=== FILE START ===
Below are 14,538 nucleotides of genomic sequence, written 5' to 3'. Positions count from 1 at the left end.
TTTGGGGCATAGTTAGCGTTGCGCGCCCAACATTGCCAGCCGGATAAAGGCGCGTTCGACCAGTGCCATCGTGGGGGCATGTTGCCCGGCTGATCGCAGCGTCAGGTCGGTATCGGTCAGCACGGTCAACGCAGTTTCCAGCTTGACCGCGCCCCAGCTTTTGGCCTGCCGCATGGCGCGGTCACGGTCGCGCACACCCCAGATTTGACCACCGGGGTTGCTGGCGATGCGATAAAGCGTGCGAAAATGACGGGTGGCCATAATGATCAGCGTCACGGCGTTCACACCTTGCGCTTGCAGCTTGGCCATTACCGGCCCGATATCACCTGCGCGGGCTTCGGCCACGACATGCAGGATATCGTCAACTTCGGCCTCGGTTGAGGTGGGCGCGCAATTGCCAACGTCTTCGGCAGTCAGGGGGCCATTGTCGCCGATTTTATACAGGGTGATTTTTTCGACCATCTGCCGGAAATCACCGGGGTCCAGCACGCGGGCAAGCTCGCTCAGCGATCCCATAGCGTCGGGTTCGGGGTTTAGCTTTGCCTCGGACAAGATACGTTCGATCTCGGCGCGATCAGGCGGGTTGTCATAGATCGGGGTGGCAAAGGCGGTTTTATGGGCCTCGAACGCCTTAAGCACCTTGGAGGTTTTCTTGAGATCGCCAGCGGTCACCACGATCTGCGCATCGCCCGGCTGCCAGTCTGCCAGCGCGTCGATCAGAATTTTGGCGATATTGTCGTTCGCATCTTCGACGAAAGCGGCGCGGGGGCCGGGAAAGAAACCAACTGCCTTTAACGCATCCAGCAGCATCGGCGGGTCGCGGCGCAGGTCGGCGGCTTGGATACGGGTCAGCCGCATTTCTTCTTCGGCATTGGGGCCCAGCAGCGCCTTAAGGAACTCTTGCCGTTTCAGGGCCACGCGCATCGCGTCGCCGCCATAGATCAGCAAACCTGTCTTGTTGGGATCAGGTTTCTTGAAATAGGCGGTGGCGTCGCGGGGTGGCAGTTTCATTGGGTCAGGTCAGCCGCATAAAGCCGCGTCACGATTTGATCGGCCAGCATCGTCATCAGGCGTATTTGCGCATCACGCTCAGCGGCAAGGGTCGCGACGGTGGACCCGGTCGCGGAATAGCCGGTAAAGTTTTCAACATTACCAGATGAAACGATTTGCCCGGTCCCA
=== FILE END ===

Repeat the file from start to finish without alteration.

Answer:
Below are 14,538 nucleotides of genomic sequence, written 5' to 3'. Positions count from 1 at the left end.
TTTGGGGCATAGTTAGCGTTGCGCGCCCAACATTGCCAGCCGGATAAAGGCGCGTTCGACCAGTGCCATCGTGGGGGCATGTTGCCCGGCTGATCGCAGCGTCAGGTCGGTATCGGTCAGCACGGTCAACGCAGTTTCCAGCTTGACCGCGCCCCAGCTTTTGGCCTGCCGCATGGCGCGGTCACGGTCGCGCACACCCCAGATTTGACCACCGGGGTTGCTGGCGATGCGATAAAGCGTGCGAAAATGACGGGTGGCCATAATGATCAGCGTCACGGCGTTCACACCTTGCGCTTGCAGCTTGGCCATTACCGGCCCGATATCACCTGCGCGGGCTTCGGCCACGACATGCAGGATATCGTCAACTTCGGCCTCGGTTGAGGTGGGCGCGCAATTGCCAACGTCTTCGGCAGTCAGGGGGCCATTGTCGCCGATTTTATACAGGGTGATTTTTTCGACCATCTGCCGGAAATCACCGGGGTCCAGCACGCGGGCAAGCTCGCTCAGCGATCCCATAGCGTCGGGTTCGGGGTTTAGCTTTGCCTCGGACAAGATACGTTCGATCTCGGCGCGATCAGGCGGGTTGTCATAGATCGGGGTGGCAAAGGCGGTTTTATGGGCCTCGAACGCCTTAAGCACCTTGGAGGTTTTCTTGAGATCGCCAGCGGTCACCACGATCTGCGCATCGCCCGGCTGCCAGTCTGCCAGCGCGTCGATCAGAATTTTGGCGATATTGTCGTTCGCATCTTCGACGAAAGCGGCGCGGGGGCCGGGAAAGAAACCAACTGCCTTTAACGCATCCAGCAGCATCGGCGGGTCGCGGCGCAGGTCGGCGGCTTGGATACGGGTCAGCCGCATTTCTTCTTCGGCATTGGGGCCCAGCAGCGCCTTAAGGAACTCTTGCCGTTTCAGGGCCACGCGCATCGCGTCGCCGCCATAGATCAGCAAACCTGTCTTGTTGGGATCAGGTTTCTTGAAATAGGCGGTGGCGTCGCGGGGTGGCAGTTTCATTGGGTCAGGTCAGCCGCATAAAGCCGCGTCACGATTTGATCGGCCAGCATCGTCATCAGGCGTATTTGCGCATCACGCTCAGCGGCAAGGGTCGCGACGGTGGACCCGGTCGCGGAATAGCCGGTAAAGTTTTCAACATTACCAGATGAAACGATTTGCCCGGTCCCA